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Development of physical fitness performance in young Swiss men from 2006 to 2015


Wyss, Thomas; Roos, Lilian; Studer, Fabian; Mäder, Urs; Beuchat, Christiane; Staub, Kaspar (2019). Development of physical fitness performance in young Swiss men from 2006 to 2015. Scandinavian Journal of Medicine & Science in Sports, 29(4):586-596.

Abstract

From 1980 to 2000, physical fitness decreased and body mass index (BMI) increased in the population of many industrialised countries. Little is known about these trends after the year 2000. The present study aimed to investigate physical fitness performance, physical activity (PA) behaviour and BMI of young, male Swiss adults between 2006 and 2015. For this purpose, results from the Swiss Armed Forces mandatory recruitment were used. 306,746 male conscripts provided complete fitness test data, mean±SD (range from 5th to 95th‐percentile): 20±1 (18‐21)yrs., 178±7 (168‐189)cm; 74±13 (58‐97)kg, predicted maximal oxygen consumption of 49.9±4.6 (41.8‐56.9)ml*kg−1*min−1 (Conconi test), 125±58 (43‐232)s in trunk muscle strength test (prone bridge), 2.31±0.24 (1.90‐2.66)m in standing long jump, 6.46±0.73 (5.30‐7.70)m in seated shot put (2kg medical‐ball shot) and 45.6±12.2 (29.9‐66.7)s in one‐leg standing test (sum of both legs; eyes closed after 10s and head tilted back after 20s). In the investigated population, 73.8% fulfilled basic PA recommendations, 46.2% were classified as regularly vigorously active. Performances in aerobic endurance and muscle power did not show secular changes over time. However, core stability performance and PA behaviour increased, while balance ability decreased over this ten‐year period. Average BMI increased by 2.0% between 2006 and 2010 and did not change thereafter. Male Swiss adults are at least as physically fit as they were a decade ago. The secular trends of decreasing physical performances and increasing BMI have stopped, self reported sport participation and leisure time PA have been increased in the observed population over the last ten years.

Abstract

From 1980 to 2000, physical fitness decreased and body mass index (BMI) increased in the population of many industrialised countries. Little is known about these trends after the year 2000. The present study aimed to investigate physical fitness performance, physical activity (PA) behaviour and BMI of young, male Swiss adults between 2006 and 2015. For this purpose, results from the Swiss Armed Forces mandatory recruitment were used. 306,746 male conscripts provided complete fitness test data, mean±SD (range from 5th to 95th‐percentile): 20±1 (18‐21)yrs., 178±7 (168‐189)cm; 74±13 (58‐97)kg, predicted maximal oxygen consumption of 49.9±4.6 (41.8‐56.9)ml*kg−1*min−1 (Conconi test), 125±58 (43‐232)s in trunk muscle strength test (prone bridge), 2.31±0.24 (1.90‐2.66)m in standing long jump, 6.46±0.73 (5.30‐7.70)m in seated shot put (2kg medical‐ball shot) and 45.6±12.2 (29.9‐66.7)s in one‐leg standing test (sum of both legs; eyes closed after 10s and head tilted back after 20s). In the investigated population, 73.8% fulfilled basic PA recommendations, 46.2% were classified as regularly vigorously active. Performances in aerobic endurance and muscle power did not show secular changes over time. However, core stability performance and PA behaviour increased, while balance ability decreased over this ten‐year period. Average BMI increased by 2.0% between 2006 and 2010 and did not change thereafter. Male Swiss adults are at least as physically fit as they were a decade ago. The secular trends of decreasing physical performances and increasing BMI have stopped, self reported sport participation and leisure time PA have been increased in the observed population over the last ten years.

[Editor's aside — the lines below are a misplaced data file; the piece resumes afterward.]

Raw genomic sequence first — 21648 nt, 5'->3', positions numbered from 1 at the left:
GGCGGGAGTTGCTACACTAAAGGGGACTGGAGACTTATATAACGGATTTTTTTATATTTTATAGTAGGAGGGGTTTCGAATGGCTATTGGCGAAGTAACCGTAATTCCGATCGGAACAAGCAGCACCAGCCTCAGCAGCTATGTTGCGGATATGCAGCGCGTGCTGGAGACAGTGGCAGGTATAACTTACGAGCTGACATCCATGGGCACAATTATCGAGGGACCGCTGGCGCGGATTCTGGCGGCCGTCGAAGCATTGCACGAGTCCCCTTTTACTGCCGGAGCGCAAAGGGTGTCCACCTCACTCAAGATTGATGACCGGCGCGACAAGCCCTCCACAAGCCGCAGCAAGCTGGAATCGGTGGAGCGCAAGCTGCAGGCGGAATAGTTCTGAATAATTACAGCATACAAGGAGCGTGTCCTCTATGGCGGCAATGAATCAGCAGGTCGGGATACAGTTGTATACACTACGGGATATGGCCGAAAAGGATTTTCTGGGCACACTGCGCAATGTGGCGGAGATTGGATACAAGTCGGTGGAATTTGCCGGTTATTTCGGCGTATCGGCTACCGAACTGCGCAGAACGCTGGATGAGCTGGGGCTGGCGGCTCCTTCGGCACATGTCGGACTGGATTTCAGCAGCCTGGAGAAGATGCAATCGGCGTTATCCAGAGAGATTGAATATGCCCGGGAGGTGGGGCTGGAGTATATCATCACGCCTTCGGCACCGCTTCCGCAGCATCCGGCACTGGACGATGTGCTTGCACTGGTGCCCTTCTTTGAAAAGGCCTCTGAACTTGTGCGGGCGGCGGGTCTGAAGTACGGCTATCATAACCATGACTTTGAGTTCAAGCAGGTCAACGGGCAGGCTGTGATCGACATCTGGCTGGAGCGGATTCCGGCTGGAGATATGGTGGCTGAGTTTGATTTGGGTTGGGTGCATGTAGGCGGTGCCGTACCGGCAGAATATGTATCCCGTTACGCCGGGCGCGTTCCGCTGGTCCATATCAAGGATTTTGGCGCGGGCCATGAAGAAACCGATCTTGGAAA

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Additional indexing

Item Type:Journal Article, refereed, original work
Communities & Collections:04 Faculty of Medicine > Institute of Evolutionary Medicine
Dewey Decimal Classification:610 Medicine & health
Uncontrolled Keywords:Physical Therapy, Sports Therapy and Rehabilitation, Orthopedics and Sports Medicine
Language:English
Date:1 April 2019
Deposited On:08 Jan 2019 16:09
Last Modified:13 Mar 2019 02:03
Publisher:Wiley-Blackwell Publishing, Inc.
ISSN:0905-7188
OA Status:Closed
Publisher DOI:https://doi.org/10.1111/sms.13376
PubMed ID:30586205

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